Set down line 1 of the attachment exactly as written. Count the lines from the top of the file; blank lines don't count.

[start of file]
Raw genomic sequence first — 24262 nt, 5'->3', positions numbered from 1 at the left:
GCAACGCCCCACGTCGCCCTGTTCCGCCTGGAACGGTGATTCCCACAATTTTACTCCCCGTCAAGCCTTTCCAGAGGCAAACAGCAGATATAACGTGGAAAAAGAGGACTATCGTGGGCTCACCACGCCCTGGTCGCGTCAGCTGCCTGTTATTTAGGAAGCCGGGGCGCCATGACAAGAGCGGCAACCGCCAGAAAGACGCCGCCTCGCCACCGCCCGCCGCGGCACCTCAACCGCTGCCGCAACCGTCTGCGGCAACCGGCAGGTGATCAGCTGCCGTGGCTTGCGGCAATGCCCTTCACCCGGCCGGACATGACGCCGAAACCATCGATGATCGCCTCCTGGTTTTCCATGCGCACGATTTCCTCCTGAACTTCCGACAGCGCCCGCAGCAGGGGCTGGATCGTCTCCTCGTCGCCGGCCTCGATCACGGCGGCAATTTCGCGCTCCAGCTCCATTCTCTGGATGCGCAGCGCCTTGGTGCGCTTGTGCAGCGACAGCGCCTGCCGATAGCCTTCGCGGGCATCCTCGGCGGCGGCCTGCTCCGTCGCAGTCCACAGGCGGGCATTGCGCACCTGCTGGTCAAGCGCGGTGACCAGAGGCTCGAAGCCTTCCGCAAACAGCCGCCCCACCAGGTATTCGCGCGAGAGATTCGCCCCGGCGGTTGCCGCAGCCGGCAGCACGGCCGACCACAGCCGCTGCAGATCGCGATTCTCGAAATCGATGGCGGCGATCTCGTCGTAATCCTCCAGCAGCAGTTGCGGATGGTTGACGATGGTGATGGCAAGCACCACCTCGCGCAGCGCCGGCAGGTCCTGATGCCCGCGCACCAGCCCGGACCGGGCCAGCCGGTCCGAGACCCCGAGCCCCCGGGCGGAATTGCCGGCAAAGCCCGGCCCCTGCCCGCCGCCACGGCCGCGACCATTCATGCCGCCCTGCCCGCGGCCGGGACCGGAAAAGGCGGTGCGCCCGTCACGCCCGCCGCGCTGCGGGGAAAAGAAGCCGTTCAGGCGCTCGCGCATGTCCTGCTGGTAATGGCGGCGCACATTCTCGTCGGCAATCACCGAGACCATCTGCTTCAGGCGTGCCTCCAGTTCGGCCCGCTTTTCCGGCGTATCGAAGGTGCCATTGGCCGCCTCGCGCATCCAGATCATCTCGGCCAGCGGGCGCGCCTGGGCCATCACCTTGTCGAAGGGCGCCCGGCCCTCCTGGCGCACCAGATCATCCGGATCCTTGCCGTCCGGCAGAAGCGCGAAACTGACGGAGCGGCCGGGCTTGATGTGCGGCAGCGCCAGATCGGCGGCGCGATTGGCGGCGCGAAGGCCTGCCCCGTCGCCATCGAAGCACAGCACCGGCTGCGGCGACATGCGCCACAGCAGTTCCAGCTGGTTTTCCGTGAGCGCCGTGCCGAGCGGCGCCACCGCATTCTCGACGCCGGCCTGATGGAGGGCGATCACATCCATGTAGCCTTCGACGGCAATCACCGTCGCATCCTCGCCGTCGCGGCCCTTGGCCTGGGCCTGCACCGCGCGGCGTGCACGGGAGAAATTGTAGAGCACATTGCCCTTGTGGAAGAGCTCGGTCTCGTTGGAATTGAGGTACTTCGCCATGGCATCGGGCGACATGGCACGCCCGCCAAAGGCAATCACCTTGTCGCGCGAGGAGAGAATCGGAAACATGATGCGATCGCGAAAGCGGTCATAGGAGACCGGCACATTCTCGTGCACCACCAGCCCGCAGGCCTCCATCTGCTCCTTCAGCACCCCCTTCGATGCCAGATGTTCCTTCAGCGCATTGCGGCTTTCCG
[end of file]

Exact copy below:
Raw genomic sequence first — 24262 nt, 5'->3', positions numbered from 1 at the left: